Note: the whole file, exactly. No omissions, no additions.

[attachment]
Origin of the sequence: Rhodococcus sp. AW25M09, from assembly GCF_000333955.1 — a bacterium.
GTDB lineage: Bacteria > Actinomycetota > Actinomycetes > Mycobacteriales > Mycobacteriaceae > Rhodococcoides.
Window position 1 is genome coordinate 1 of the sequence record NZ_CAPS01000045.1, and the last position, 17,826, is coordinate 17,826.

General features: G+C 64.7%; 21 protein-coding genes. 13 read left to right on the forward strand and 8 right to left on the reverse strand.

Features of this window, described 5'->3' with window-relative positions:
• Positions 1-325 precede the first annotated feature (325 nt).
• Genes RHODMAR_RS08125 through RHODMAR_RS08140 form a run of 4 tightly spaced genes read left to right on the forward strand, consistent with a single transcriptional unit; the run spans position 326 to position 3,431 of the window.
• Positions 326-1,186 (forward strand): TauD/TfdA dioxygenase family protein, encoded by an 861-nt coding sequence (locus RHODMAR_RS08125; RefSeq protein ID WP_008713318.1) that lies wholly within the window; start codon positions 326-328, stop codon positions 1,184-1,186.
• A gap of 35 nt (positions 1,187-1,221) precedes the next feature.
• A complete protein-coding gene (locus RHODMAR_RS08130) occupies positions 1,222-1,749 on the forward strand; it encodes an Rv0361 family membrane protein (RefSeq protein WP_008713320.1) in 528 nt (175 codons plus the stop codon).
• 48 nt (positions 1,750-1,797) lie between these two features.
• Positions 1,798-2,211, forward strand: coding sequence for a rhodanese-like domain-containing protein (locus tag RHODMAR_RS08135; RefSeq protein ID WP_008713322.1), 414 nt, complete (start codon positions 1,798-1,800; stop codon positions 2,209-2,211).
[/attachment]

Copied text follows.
Origin of the sequence: Rhodococcus sp. AW25M09, from assembly GCF_000333955.1 — a bacterium.
GTDB lineage: Bacteria > Actinomycetota > Actinomycetes > Mycobacteriales > Mycobacteriaceae > Rhodococcoides.
Window position 1 is genome coordinate 1 of the sequence record NZ_CAPS01000045.1, and the last position, 17,826, is coordinate 17,826.

General features: G+C 64.7%; 21 protein-coding genes. 13 read left to right on the forward strand and 8 right to left on the reverse strand.

Features of this window, described 5'->3' with window-relative positions:
• Positions 1-325 precede the first annotated feature (325 nt).
• Genes RHODMAR_RS08125 through RHODMAR_RS08140 form a run of 4 tightly spaced genes read left to right on the forward strand, consistent with a single transcriptional unit; the run spans position 326 to position 3,431 of the window.
• Positions 326-1,186 (forward strand): TauD/TfdA dioxygenase family protein, encoded by an 861-nt coding sequence (locus RHODMAR_RS08125; RefSeq protein ID WP_008713318.1) that lies wholly within the window; start codon positions 326-328, stop codon positions 1,184-1,186.
• A gap of 35 nt (positions 1,187-1,221) precedes the next feature.
• A complete protein-coding gene (locus RHODMAR_RS08130) occupies positions 1,222-1,749 on the forward strand; it encodes an Rv0361 family membrane protein (RefSeq protein WP_008713320.1) in 528 nt (175 codons plus the stop codon).
• 48 nt (positions 1,750-1,797) lie between these two features.
• Positions 1,798-2,211, forward strand: coding sequence for a rhodanese-like domain-containing protein (locus tag RHODMAR_RS08135; RefSeq protein ID WP_008713322.1), 414 nt, complete (start codon positions 1,798-1,800; stop codon positions 2,209-2,211).